Date of this Version
Karnik, K.N. (2023). Exploring Experimental Design and Multivariate Analysis Techniques for Evaluating Community Structure of Bacteria in Microbiome Data (Doctoral dissertation, University of Nebraska-Lincoln).
The gut microbiome plays a crucial role in human health, and by working collaboratively with microbiologists, we aim to further our understanding of the human gut and its impact on human health. Promoting a diverse microbiome is emphasized throughout microbiology literature, and involving a statistician in designing experiments to relate gut bacteria and some measured health outcome is crucial for ensuring valid and accurate results. By adopting new experimental design and analysis methods, researchers can begin to gain a deeper understanding of how the genetics of our food affect the composition of taxa within the gut microbiome. This dissertation is structured around three main objectives, demonstrating how applying new experimental design techniques and multivariate analysis methodologies could potentially benefit domain-specific researchers throughout the scientific process. This work developed a new experimental design structure for assigning treatments to well-plates. Multivariate analysis methods were used to analyze the data, creating new polymicrobial traits to introduce a community taxonomic effect into genome-wide association models. Finally, the effects of experimental parameters on statistical optimality criteria were explored. Our randomizations and experimental design structure exhibited increased efficiency over a design that included only replicate effects. After analyzing our taxonomic abundance data and decomposing the variability in multiple formats, our new pseudo-multivariate phenotypes were included in our collaborators' GWAS models. We found that 57\% of the calculated polymicrobial traits were included in the genome-wide association study (GWAS) models. Over half of the polymicrobial traits used as responses contained either a direct or related overlap with a univariate taxon on the same Major Effect Loci, where some of the unique and helpful relationships were explored more in-depth regarding taxonomic functions within the microbiome. Lastly, we developed a function that calculates the composite optimality criteria to compare design optimality for a multivariate linear mixed model with a covariance structure on the random genetic effects. In the future, similar models and optimal design functions could help researchers improve their experimental design layouts by leveraging their knowledge of genetic relationships in our diets and the relationships between taxa in the gut.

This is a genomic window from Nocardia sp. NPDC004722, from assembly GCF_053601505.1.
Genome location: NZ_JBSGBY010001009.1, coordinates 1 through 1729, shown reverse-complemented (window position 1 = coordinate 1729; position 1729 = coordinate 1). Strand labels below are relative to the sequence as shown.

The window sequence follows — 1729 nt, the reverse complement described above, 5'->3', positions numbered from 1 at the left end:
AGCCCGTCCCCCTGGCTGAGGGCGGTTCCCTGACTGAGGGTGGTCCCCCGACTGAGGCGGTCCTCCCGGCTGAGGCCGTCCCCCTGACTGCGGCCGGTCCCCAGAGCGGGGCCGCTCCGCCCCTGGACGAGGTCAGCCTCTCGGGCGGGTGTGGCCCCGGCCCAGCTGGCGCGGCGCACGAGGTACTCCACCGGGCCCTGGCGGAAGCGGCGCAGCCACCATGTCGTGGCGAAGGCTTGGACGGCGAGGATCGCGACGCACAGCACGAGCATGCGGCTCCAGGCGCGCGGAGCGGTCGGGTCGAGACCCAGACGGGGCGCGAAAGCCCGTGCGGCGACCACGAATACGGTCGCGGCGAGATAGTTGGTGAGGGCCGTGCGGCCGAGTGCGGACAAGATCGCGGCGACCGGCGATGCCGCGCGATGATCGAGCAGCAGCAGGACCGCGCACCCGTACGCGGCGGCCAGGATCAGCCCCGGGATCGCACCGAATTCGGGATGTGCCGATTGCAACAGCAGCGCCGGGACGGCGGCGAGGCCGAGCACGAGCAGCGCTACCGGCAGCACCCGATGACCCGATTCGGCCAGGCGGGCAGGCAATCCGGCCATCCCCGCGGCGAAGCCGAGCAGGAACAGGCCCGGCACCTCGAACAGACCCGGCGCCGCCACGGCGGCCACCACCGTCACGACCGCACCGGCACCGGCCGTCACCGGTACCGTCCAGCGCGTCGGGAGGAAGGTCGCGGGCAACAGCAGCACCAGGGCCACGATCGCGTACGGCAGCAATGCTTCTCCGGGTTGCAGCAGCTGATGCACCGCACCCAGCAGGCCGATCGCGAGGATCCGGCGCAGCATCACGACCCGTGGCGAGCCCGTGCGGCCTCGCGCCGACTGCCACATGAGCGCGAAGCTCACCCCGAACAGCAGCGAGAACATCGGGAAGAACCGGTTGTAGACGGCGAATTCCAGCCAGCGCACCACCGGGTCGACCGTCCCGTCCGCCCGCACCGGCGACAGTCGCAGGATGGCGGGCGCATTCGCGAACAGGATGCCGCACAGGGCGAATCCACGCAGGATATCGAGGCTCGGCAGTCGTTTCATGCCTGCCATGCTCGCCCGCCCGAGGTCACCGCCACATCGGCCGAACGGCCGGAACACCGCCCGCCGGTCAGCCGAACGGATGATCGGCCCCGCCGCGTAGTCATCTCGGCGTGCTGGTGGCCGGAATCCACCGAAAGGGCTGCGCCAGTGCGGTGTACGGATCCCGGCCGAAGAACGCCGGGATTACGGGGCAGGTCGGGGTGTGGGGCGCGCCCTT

Advisor: Kent Eskridge